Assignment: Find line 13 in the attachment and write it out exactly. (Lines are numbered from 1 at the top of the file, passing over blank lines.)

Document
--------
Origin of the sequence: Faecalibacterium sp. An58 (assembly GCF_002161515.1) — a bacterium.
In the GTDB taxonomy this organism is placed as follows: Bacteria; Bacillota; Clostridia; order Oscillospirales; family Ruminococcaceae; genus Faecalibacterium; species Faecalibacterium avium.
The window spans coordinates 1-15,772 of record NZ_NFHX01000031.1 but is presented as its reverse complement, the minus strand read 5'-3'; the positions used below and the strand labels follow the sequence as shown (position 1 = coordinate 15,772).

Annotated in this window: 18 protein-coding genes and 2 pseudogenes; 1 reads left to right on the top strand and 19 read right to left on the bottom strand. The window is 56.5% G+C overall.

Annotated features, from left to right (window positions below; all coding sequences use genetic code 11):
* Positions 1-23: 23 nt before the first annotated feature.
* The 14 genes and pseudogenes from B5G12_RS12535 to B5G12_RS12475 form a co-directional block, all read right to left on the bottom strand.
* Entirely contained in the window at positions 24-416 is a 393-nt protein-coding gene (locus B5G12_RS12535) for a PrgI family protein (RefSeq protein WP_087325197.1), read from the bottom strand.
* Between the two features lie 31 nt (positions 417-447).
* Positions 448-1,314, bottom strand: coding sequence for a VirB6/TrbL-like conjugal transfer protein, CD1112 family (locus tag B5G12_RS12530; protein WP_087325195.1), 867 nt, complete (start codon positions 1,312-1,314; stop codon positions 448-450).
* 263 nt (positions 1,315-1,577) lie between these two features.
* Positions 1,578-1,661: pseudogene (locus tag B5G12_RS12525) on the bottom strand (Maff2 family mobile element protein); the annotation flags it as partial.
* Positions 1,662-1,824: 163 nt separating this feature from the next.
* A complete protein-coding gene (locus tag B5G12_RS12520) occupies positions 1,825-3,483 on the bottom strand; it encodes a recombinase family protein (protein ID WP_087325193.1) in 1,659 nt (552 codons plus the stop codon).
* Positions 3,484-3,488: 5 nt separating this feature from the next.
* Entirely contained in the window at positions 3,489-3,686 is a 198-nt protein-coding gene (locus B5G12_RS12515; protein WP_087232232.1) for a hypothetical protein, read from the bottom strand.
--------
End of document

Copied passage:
* Positions 1,662-1,824: 163 nt separating this feature from the next.